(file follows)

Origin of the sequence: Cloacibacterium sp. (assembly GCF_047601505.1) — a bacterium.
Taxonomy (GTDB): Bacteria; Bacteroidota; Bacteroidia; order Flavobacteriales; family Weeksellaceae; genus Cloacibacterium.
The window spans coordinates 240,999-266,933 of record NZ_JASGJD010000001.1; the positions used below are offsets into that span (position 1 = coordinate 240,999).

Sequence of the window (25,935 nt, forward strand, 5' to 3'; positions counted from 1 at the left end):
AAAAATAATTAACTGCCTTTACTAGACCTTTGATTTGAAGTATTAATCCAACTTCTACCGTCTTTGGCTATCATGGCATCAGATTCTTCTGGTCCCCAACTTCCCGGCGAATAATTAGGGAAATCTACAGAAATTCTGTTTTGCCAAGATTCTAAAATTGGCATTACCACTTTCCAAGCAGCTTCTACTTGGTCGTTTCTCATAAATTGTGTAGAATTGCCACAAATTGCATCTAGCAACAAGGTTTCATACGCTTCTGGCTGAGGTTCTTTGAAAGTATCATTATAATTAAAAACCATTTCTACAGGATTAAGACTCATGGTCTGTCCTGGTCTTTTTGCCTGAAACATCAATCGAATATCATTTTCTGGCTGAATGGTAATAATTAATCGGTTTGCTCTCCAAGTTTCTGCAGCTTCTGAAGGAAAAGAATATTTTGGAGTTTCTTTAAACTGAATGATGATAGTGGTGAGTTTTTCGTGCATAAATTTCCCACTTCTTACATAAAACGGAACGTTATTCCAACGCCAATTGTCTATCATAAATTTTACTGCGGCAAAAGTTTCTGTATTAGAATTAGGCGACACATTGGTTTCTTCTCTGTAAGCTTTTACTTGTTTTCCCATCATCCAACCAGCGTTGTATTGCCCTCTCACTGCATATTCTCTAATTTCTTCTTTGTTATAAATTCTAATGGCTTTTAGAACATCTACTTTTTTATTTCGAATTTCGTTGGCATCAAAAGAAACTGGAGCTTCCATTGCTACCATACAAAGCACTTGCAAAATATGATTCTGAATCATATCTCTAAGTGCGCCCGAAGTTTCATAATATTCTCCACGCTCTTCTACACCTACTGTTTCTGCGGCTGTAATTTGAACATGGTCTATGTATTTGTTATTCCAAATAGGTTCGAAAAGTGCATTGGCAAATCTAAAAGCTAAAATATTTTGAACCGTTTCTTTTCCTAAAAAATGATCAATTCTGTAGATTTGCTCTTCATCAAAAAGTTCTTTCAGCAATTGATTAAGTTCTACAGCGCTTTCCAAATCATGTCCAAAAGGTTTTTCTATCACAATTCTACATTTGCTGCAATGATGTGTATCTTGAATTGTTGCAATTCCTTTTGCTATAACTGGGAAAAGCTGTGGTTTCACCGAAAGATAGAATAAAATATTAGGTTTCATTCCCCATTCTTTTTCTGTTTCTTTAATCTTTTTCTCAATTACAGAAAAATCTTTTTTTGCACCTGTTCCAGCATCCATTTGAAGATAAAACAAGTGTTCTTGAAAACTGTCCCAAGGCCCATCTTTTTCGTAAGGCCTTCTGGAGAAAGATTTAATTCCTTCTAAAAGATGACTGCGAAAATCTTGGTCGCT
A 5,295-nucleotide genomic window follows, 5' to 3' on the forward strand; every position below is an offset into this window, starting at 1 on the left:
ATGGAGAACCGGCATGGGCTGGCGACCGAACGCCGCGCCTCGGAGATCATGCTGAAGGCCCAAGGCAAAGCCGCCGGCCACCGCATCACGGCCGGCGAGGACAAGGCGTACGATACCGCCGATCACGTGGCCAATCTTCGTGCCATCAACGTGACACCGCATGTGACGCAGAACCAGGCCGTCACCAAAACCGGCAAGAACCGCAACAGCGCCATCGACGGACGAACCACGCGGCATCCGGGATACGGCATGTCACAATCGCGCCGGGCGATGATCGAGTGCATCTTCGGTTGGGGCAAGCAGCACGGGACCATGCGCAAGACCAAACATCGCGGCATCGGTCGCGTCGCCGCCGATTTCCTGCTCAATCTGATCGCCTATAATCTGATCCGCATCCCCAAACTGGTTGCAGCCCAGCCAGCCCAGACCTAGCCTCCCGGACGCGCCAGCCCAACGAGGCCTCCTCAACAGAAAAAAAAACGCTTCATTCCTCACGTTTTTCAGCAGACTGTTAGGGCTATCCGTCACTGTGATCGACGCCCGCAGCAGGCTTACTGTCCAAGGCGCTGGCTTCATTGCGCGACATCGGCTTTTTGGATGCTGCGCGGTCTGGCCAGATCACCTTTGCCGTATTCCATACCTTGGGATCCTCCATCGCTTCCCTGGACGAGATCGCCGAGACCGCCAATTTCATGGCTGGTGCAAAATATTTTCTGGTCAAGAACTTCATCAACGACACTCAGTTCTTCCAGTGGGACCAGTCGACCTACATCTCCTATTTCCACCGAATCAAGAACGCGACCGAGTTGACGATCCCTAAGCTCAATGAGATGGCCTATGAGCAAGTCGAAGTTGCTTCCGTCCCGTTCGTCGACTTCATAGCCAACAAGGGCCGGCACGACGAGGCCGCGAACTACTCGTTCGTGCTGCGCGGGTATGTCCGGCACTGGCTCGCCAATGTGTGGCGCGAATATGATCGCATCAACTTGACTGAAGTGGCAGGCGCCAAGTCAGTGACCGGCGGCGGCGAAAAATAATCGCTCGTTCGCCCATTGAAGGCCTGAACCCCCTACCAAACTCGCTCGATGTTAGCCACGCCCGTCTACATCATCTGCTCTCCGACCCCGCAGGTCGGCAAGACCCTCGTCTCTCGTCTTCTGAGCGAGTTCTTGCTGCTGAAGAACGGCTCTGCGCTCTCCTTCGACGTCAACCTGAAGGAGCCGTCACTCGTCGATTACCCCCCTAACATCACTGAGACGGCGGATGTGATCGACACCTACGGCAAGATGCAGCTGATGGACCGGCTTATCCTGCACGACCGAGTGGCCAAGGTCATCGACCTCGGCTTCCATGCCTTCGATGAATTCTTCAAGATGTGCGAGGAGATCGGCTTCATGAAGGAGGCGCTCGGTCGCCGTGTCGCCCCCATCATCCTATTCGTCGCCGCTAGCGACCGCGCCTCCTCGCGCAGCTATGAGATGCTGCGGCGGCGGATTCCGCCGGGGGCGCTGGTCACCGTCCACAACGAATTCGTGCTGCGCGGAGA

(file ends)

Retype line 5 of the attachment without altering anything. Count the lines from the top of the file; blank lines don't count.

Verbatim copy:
AAAAATAATTAACTGCCTTTACTAGACCTTTGATTTGAAGTATTAATCCAACTTCTACCGTCTTTGGCTATCATGGCATCAGATTCTTCTGGTCCCCAACTTCCCGGCGAATAATTAGGGAAATCTACAGAAATTCTGTTTTGCCAAGATTCTAAAATTGGCATTACCACTTTCCAAGCAGCTTCTACTTGGTCGTTTCTCATAAATTGTGTAGAATTGCCACAAATTGCATCTAGCAACAAGGTTTCATACGCTTCTGGCTGAGGTTCTTTGAAAGTATCATTATAATTAAAAACCATTTCTACAGGATTAAGACTCATGGTCTGTCCTGGTCTTTTTGCCTGAAACATCAATCGAATATCATTTTCTGGCTGAATGGTAATAATTAATCGGTTTGCTCTCCAAGTTTCTGCAGCTTCTGAAGGAAAAGAATATTTTGGAGTTTCTTTAAACTGAATGATGATAGTGGTGAGTTTTTCGTGCATAAATTTCCCACTTCTTACATAAAACGGAACGTTATTCCAACGCCAATTGTCTATCATAAATTTTACTGCGGCAAAAGTTTCTGTATTAGAATTAGGCGACACATTGGTTTCTTCTCTGTAAGCTTTTACTTGTTTTCCCATCATCCAACCAGCGTTGTATTGCCCTCTCACTGCATATTCTCTAATTTCTTCTTTGTTATAAATTCTAATGGCTTTTAGAACATCTACTTTTTTATTTCGAATTTCGTTGGCATCAAAAGAAACTGGAGCTTCCATTGCTACCATACAAAGCACTTGCAAAATATGATTCTGAATCATATCTCTAAGTGCGCCCGAAGTTTCATAATATTCTCCACGCTCTTCTACACCTACTGTTTCTGCGGCTGTAATTTGAACATGGTCTATGTATTTGTTATTCCAAATAGGTTCGAAAAGTGCATTGGCAAATCTAAAAGCTAAAATATTTTGAACCGTTTCTTTTCCTAAAAAATGATCAATTCTGTAGATTTGCTCTTCATCAAAAAGTTCTTTCAGCAATTGATTAAGTTCTACAGCGCTTTCCAAATCATGTCCAAAAGGTTTTTCTATCACAATTCTACATTTGCTGCAATGATGTGTATCTTGAATTGTTGCAATTCCTTTTGCTATAACTGGGAAAAGCTGTGGTTTCACCGAAAGATAGAATAAAATATTAGGTTTCATTCCCCATTCTTTTTCTGTTTCTTTAATCTTTTTCTCAATTACAGAAAAATCTTTTTTTGCACCTGTTCCAGCATCCATTTGAAGATAAAACAAGTGTTCTTGAAAACTGTCCCAAGGCCCATCTTTTTCGTAAGGCCTTCTGGAGAAAGATTTAATTCCTTCTAAAAGATGACTGCGAAAATCTTGGTCGCT